Child care: the pros and cons

Monday, June 4, 2007
For parents, childcare is very high on the list of priorities. Who should they leave their child with and will it be a positive or a negative experience?

Reporter Leila Mckinnon addresses the pros and cons of childcare and we're looking to science to help us out with a little experiment.

But first, let's get down to basics: what is it that children need from childcare?

"The reality is that children must be in environments where there are adults who love them to bits," says Associate Professor Margaret Sims, Program Director for the School of International, Cultural and Community Studies at Edith Cowan University in Perth. "I've been working for quite a while now in childcare, looking at quality of childcare and how that affects children in the short and long term. And we've been able to use a tool called cortisol."

Cortisol is a naturally occurring hormone. As our stress levels rise we produce more cortisol to provide the energy we need to cope. But that energy has to come from somewhere, so functions like rational thinking and memory are affected.

"So for children who are highly stressed, that means their brain isn't able to turn on and engage in learning. So high stress over a long period of time has really negative effects on children's learning and on their long-term outcomes," says Associate Professor Sims.

So what does this mean?

The test

Associate Professor Sims compares the cortisol levels of three kids — Hunter, Molly and Laura, from three different types of childcare.

Hunter is nearly two. His mum, Dominique Plumley, looks after him at home. "At the end of the day I just decided that I would like to be with my children until they go to school, so that's what we're doing," says Dominique.

Two-year-old Molly goes to a small, home-based family day care two days a week. Mum Katriona Roberts works part-time. "She's one of four children which means that she gets a lot of attention that she possibly wouldn't get at a long day care centre. She loves going there," says Katriona.

The third is 18-month-old Laura, who goes to a childcare centre three days a week but a new job for her mum, Kellie Nolan, means that's about to change. "My old job has been made redundant, so it was a choice of continuing work or staying at home. And I chose to stay at work," says Kellie.

Laura will now spend five days a week in long day care.

All three toddlers have their cortisol levels taken while they are in day care, and then at home. If childcare is as stressful as some people suggest, we should be able to see a noticeable difference in the results.

Associate Professor Sims: "Cortisol is a really easy thing to work with now because we're able to analyse it through our saliva. We're simply taking a little swab of the mouth to collect saliva. We put that in a test tube and send it off to the laboratory."

So what are we looking for? A typical pattern of cortisol levels for you or me during a stress-free 24 hours would go something like this — high in the morning, as we begin our day, a small spike before dinner and a gradual dropping away as we drift off to sleep.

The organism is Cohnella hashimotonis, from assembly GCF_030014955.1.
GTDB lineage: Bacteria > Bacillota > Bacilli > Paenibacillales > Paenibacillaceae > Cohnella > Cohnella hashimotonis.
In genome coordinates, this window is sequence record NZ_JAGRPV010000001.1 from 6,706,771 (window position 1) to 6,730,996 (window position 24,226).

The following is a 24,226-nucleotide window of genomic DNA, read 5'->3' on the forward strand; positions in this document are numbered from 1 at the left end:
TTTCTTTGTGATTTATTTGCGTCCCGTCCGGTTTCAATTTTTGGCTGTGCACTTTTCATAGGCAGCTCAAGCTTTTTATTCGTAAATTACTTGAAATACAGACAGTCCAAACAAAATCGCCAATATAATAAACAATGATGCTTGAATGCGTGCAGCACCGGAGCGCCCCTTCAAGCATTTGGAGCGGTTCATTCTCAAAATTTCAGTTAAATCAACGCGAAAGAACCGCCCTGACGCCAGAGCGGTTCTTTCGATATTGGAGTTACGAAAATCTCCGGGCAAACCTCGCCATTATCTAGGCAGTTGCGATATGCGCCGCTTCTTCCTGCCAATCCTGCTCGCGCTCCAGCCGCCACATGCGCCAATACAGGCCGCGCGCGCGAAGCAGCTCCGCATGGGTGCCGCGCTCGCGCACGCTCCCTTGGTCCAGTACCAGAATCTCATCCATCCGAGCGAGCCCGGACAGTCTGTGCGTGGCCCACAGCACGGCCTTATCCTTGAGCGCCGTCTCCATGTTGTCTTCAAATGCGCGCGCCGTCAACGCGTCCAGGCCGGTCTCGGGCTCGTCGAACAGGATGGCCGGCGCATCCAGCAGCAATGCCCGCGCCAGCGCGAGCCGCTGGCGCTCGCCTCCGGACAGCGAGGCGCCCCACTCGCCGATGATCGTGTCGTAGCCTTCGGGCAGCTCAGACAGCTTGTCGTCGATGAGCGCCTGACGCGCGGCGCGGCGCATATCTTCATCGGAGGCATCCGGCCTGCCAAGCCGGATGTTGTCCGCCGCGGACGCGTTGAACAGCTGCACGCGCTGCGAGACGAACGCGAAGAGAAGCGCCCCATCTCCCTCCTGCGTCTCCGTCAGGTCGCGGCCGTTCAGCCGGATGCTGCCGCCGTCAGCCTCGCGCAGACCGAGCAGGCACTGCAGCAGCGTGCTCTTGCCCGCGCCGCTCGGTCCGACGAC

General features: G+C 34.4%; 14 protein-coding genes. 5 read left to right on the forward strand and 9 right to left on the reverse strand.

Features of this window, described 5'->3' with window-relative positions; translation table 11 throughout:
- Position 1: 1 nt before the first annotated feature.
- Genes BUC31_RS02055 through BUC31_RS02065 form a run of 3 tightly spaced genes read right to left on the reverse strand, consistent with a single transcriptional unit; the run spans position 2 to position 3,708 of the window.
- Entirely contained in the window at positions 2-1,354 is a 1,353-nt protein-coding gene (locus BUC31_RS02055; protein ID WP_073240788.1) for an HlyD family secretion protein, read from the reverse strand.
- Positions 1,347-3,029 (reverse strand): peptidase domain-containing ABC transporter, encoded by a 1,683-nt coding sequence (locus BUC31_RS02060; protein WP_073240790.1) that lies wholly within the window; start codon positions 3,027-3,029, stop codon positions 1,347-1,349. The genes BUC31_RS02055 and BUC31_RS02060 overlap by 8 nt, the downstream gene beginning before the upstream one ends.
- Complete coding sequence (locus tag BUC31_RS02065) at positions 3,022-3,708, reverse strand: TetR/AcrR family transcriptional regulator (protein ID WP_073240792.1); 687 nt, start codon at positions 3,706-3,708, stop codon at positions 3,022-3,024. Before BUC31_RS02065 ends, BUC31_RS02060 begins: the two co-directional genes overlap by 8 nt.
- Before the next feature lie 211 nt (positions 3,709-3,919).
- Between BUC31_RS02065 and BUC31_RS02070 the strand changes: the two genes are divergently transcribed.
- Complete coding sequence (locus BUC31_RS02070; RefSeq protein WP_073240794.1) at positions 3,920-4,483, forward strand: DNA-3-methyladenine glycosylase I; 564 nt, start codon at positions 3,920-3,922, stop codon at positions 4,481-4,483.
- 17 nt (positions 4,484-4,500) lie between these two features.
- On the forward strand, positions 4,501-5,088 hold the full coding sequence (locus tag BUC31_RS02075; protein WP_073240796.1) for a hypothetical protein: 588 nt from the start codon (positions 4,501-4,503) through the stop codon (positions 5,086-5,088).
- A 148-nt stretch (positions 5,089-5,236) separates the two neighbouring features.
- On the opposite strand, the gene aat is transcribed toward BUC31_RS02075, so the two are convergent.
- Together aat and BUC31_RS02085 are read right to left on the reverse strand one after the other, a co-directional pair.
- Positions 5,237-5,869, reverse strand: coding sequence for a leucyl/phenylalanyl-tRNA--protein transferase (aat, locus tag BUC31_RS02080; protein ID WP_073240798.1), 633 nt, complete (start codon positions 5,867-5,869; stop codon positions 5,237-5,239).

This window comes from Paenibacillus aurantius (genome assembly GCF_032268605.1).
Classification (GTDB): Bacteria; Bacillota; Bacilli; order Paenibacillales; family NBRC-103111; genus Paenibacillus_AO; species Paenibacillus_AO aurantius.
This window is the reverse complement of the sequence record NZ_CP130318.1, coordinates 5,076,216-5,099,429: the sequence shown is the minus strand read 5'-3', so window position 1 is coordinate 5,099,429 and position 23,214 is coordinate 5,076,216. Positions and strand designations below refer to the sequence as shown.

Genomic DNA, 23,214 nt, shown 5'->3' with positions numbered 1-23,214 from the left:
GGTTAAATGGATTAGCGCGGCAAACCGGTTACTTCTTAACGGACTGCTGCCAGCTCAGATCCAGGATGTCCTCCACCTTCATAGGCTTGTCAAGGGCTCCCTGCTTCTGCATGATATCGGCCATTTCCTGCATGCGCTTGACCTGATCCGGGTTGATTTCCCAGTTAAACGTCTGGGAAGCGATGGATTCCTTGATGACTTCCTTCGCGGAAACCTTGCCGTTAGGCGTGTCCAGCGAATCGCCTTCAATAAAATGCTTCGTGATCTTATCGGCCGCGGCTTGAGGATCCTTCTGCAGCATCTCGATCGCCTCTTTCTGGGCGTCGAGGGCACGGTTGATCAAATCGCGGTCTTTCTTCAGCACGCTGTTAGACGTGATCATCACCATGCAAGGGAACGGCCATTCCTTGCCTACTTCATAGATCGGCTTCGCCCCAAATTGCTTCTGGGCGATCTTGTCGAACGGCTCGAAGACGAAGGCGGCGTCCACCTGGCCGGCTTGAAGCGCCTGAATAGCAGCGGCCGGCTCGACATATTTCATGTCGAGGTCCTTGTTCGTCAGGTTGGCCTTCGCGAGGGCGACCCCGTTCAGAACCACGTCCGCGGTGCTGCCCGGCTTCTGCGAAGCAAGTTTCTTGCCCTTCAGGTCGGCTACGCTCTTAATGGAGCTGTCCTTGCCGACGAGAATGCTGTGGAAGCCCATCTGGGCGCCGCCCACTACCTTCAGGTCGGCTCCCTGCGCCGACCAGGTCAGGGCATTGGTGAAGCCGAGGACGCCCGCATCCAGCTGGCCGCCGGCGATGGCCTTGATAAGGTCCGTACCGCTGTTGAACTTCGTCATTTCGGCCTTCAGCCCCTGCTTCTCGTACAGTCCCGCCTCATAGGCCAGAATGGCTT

The results

The children's cortisol samples were tested at the laboratory, and the results sent to Perth for analysis. What did they reveal?

Hunter
His stress levels for a quiet day and those for a busy day showed not much difference.

Molly
On her day at home Molly shows two very distinct peaks across the day for cortisol. Starting high in the morning, declining, then she has another peak just before lunchtime, and then declines to the end of the day. For her day care test the levels vary slightly, but the shape is almost identical.

"So she's obviously in a childcare where she feels comfortable," says Associate Professor Sims.

Laura
How did long day care Laura cope in her week? When compared with her home day, "Laura follows exactly the same pattern. She starts high, she declines, she has a little peak in the afternoon and then goes down again. The levels in childcare are just slightly higher than her levels at home, but not enough to be of any significance at all," says Associate Professor Sims.

So, for these kids it made little difference if they were at home or in care — they obviously had quality carers looking after them. But that's not to say that all children are in good childcare.

Associate Professor Sims: "Quite often it's a gut feeling. It doesn't matter how fancy the programs are, no matter how fancy the equipment is, you can feel whether those children are loved, and that's the key ingredient."

So here's our childcare check list:

  • Decide if it's a warm and friendly environment. Are you and your child made to feel welcome.
  • Is it safe, clean, and well organised?
  • Does your child feel comfortable?
  • Try to spend some time with the carers to see how the service is run.

When it comes to childcare, the key word is quality. Do you have confidence in the people you've chosen to look after your child? If not, it's high time to look for something new — after all, it's not about you, it's about them.


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